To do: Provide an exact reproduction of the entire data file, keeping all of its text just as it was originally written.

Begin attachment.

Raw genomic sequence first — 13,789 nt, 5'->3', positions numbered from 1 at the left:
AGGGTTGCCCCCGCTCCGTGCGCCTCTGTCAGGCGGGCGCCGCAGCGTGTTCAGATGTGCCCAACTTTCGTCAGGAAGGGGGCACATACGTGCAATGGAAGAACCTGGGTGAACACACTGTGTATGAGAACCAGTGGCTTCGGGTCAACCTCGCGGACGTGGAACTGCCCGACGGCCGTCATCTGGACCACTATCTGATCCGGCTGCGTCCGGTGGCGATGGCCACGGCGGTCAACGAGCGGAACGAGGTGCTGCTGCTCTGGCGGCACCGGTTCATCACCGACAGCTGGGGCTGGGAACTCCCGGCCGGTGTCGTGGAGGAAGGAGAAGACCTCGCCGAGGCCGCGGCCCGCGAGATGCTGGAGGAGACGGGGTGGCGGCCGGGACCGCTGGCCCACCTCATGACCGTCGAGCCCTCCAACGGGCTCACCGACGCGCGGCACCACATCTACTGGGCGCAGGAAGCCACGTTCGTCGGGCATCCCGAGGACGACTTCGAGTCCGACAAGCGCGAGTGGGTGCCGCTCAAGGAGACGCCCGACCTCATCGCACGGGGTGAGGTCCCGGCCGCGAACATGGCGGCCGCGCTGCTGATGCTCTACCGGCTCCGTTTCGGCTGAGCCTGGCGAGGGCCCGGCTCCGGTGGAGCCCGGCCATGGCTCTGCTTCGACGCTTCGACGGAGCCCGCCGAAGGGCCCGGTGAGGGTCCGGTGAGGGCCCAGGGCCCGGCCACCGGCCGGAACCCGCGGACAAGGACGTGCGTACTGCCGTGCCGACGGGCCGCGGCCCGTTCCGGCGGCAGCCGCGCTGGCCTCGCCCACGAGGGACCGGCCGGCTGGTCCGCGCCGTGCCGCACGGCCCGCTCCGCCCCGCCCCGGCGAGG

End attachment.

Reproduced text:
Raw genomic sequence first — 13,789 nt, 5'->3', positions numbered from 1 at the left:
AGGGTTGCCCCCGCTCCGTGCGCCTCTGTCAGGCGGGCGCCGCAGCGTGTTCAGATGTGCCCAACTTTCGTCAGGAAGGGGGCACATACGTGCAATGGAAGAACCTGGGTGAACACACTGTGTATGAGAACCAGTGGCTTCGGGTCAACCTCGCGGACGTGGAACTGCCCGACGGCCGTCATCTGGACCACTATCTGATCCGGCTGCGTCCGGTGGCGATGGCCACGGCGGTCAACGAGCGGAACGAGGTGCTGCTGCTCTGGCGGCACCGGTTCATCACCGACAGCTGGGGCTGGGAACTCCCGGCCGGTGTCGTGGAGGAAGGAGAAGACCTCGCCGAGGCCGCGGCCCGCGAGATGCTGGAGGAGACGGGGTGGCGGCCGGGACCGCTGGCCCACCTCATGACCGTCGAGCCCTCCAACGGGCTCACCGACGCGCGGCACCACATCTACTGGGCGCAGGAAGCCACGTTCGTCGGGCATCCCGAGGACGACTTCGAGTCCGACAAGCGCGAGTGGGTGCCGCTCAAGGAGACGCCCGACCTCATCGCACGGGGTGAGGTCCCGGCCGCGAACATGGCGGCCGCGCTGCTGATGCTCTACCGGCTCCGTTTCGGCTGAGCCTGGCGAGGGCCCGGCTCCGGTGGAGCCCGGCCATGGCTCTGCTTCGACGCTTCGACGGAGCCCGCCGAAGGGCCCGGTGAGGGTCCGGTGAGGGCCCAGGGCCCGGCCACCGGCCGGAACCCGCGGACAAGGACGTGCGTACTGCCGTGCCGACGGGCCGCGGCCCGTTCCGGCGGCAGCCGCGCTGGCCTCGCCCACGAGGGACCGGCCGGCTGGTCCGCGCCGTGCCGCACGGCCCGCTCCGCCCCGCCCCGGCGAGG